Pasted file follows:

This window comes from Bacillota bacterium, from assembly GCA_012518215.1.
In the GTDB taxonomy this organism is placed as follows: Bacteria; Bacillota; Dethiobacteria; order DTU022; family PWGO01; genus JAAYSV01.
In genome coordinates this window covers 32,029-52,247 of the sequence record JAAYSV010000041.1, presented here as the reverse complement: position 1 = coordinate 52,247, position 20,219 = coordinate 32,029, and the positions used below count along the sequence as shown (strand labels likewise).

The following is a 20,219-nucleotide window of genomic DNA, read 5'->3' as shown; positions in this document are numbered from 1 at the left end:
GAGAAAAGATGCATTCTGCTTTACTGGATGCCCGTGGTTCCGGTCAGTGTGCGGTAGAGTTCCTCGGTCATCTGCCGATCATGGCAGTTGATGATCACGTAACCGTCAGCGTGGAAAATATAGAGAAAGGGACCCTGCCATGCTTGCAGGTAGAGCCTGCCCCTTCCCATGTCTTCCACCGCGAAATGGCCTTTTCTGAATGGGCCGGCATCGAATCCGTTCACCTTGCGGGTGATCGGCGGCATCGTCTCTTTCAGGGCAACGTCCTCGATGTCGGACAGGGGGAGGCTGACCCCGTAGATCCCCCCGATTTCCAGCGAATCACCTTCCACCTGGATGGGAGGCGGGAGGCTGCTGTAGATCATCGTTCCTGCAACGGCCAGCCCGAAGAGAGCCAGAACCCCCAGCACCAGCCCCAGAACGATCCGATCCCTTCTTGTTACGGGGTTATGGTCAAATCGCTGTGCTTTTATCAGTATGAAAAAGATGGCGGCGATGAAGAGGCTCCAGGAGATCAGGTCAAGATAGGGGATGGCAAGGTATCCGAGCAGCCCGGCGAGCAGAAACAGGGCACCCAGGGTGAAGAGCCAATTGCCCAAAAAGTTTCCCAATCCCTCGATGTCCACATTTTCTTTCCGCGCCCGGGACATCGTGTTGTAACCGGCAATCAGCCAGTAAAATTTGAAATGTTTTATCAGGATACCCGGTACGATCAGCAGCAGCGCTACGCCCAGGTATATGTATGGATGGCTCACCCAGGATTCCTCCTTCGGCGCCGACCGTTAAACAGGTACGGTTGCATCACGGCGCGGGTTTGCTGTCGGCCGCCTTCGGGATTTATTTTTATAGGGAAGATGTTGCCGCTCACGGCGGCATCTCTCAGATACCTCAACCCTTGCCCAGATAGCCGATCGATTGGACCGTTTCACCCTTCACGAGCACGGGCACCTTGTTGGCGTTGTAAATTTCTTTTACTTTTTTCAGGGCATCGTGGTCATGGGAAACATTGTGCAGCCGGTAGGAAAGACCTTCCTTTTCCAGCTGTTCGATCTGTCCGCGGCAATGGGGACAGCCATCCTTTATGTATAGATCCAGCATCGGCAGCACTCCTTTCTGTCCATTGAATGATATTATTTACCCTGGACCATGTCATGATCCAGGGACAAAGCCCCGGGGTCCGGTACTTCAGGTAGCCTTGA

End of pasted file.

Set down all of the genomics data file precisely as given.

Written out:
This window comes from Bacillota bacterium, from assembly GCA_012518215.1.
In the GTDB taxonomy this organism is placed as follows: Bacteria; Bacillota; Dethiobacteria; order DTU022; family PWGO01; genus JAAYSV01.
In genome coordinates this window covers 32,029-52,247 of the sequence record JAAYSV010000041.1, presented here as the reverse complement: position 1 = coordinate 52,247, position 20,219 = coordinate 32,029, and the positions used below count along the sequence as shown (strand labels likewise).

The following is a 20,219-nucleotide window of genomic DNA, read 5'->3' as shown; positions in this document are numbered from 1 at the left end:
GAGAAAAGATGCATTCTGCTTTACTGGATGCCCGTGGTTCCGGTCAGTGTGCGGTAGAGTTCCTCGGTCATCTGCCGATCATGGCAGTTGATGATCACGTAACCGTCAGCGTGGAAAATATAGAGAAAGGGACCCTGCCATGCTTGCAGGTAGAGCCTGCCCCTTCCCATGTCTTCCACCGCGAAATGGCCTTTTCTGAATGGGCCGGCATCGAATCCGTTCACCTTGCGGGTGATCGGCGGCATCGTCTCTTTCAGGGCAACGTCCTCGATGTCGGACAGGGGGAGGCTGACCCCGTAGATCCCCCCGATTTCCAGCGAATCACCTTCCACCTGGATGGGAGGCGGGAGGCTGCTGTAGATCATCGTTCCTGCAACGGCCAGCCCGAAGAGAGCCAGAACCCCCAGCACCAGCCCCAGAACGATCCGATCCCTTCTTGTTACGGGGTTATGGTCAAATCGCTGTGCTTTTATCAGTATGAAAAAGATGGCGGCGATGAAGAGGCTCCAGGAGATCAGGTCAAGATAGGGGATGGCAAGGTATCCGAGCAGCCCGGCGAGCAGAAACAGGGCACCCAGGGTGAAGAGCCAATTGCCCAAAAAGTTTCCCAATCCCTCGATGTCCACATTTTCTTTCCGCGCCCGGGACATCGTGTTGTAACCGGCAATCAGCCAGTAAAATTTGAAATGTTTTATCAGGATACCCGGTACGATCAGCAGCAGCGCTACGCCCAGGTATATGTATGGATGGCTCACCCAGGATTCCTCCTTCGGCGCCGACCGTTAAACAGGTACGGTTGCATCACGGCGCGGGTTTGCTGTCGGCCGCCTTCGGGATTTATTTTTATAGGGAAGATGTTGCCGCTCACGGCGGCATCTCTCAGATACCTCAACCCTTGCCCAGATAGCCGATCGATTGGACCGTTTCACCCTTCACGAGCACGGGCACCTTGTTGGCGTTGTAAATTTCTTTTACTTTTTTCAGGGCATCGTGGTCATGGGAAACATTGTGCAGCCGGTAGGAAAGACCTTCCTTTTCCAGCTGTTCGATCTGTCCGCGGCAATGGGGACAGCCATCCTTTATGTATAGATCCAGCATCGGCAGCACTCCTTTCTGTCCATTGAATGATATTATTTACCCTGGACCATGTCATGATCCAGGGACAAAGCCCCGGGGTCCGGTACTTCAGGTAGCCTTGA